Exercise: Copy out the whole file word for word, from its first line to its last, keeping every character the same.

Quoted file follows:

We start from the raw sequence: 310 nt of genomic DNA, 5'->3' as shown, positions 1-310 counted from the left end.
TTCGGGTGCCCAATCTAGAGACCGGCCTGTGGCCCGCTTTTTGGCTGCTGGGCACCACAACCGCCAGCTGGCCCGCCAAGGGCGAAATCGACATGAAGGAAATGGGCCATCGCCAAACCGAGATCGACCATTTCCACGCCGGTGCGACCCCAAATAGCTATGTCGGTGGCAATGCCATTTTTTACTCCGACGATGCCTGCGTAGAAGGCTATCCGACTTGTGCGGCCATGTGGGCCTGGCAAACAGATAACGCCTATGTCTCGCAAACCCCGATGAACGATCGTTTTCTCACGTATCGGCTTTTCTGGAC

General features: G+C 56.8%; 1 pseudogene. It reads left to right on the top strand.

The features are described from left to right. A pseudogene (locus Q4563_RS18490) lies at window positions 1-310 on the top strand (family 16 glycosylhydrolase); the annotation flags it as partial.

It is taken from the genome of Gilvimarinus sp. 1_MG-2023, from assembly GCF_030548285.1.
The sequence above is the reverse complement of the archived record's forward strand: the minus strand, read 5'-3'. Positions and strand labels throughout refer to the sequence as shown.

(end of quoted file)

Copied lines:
We start from the raw sequence: 310 nt of genomic DNA, 5'->3' as shown, positions 1-310 counted from the left end.
TTCGGGTGCCCAATCTAGAGACCGGCCTGTGGCCCGCTTTTTGGCTGCTGGGCACCACAACCGCCAGCTGGCCCGCCAAGGGCGAAATCGACATGAAGGAAATGGGCCATCGCCAAACCGAGATCGACCATTTCCACGCCGGTGCGACCCCAAATAGCTATGTCGGTGGCAATGCCATTTTTTACTCCGACGATGCCTGCGTAGAAGGCTATCCGACTTGTGCGGCCATGTGGGCCTGGCAAACAGATAACGCCTATGTCTCGCAAACCCCGATGAACGATCGTTTTCTCACGTATCGGCTTTTCTGGAC

General features: G+C 56.8%; 1 pseudogene. It reads left to right on the top strand.

The features are described from left to right. A pseudogene (locus Q4563_RS18490) lies at window positions 1-310 on the top strand (family 16 glycosylhydrolase); the annotation flags it as partial.

It is taken from the genome of Gilvimarinus sp. 1_MG-2023, from assembly GCF_030548285.1.
The sequence above is the reverse complement of the archived record's forward strand: the minus strand, read 5'-3'. Positions and strand labels throughout refer to the sequence as shown.